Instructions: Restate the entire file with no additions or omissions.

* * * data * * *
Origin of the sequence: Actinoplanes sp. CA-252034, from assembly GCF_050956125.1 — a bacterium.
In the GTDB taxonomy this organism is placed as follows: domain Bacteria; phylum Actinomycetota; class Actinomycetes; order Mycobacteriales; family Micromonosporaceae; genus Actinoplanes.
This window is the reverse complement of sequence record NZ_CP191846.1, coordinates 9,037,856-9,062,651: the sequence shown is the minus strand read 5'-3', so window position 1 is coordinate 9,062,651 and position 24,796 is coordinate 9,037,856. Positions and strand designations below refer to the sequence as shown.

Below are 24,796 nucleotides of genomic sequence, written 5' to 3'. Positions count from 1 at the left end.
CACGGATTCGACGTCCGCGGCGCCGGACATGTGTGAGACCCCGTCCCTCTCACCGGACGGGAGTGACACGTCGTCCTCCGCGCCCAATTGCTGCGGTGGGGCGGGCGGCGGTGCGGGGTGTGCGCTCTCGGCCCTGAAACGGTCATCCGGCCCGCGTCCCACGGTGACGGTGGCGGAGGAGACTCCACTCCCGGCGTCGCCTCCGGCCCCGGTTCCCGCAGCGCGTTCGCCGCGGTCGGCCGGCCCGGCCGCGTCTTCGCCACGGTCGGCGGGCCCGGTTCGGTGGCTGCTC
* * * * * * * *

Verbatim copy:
Origin of the sequence: Actinoplanes sp. CA-252034, from assembly GCF_050956125.1 — a bacterium.
In the GTDB taxonomy this organism is placed as follows: domain Bacteria; phylum Actinomycetota; class Actinomycetes; order Mycobacteriales; family Micromonosporaceae; genus Actinoplanes.
This window is the reverse complement of sequence record NZ_CP191846.1, coordinates 9,037,856-9,062,651: the sequence shown is the minus strand read 5'-3', so window position 1 is coordinate 9,062,651 and position 24,796 is coordinate 9,037,856. Positions and strand designations below refer to the sequence as shown.

Below are 24,796 nucleotides of genomic sequence, written 5' to 3'. Positions count from 1 at the left end.
CACGGATTCGACGTCCGCGGCGCCGGACATGTGTGAGACCCCGTCCCTCTCACCGGACGGGAGTGACACGTCGTCCTCCGCGCCCAATTGCTGCGGTGGGGCGGGCGGCGGTGCGGGGTGTGCGCTCTCGGCCCTGAAACGGTCATCCGGCCCGCGTCCCACGGTGACGGTGGCGGAGGAGACTCCACTCCCGGCGTCGCCTCCGGCCCCGGTTCCCGCAGCGCGTTCGCCGCGGTCGGCCGGCCCGGCCGCGTCTTCGCCACGGTCGGCGGGCCCGGTTCGGTGGCTGCTC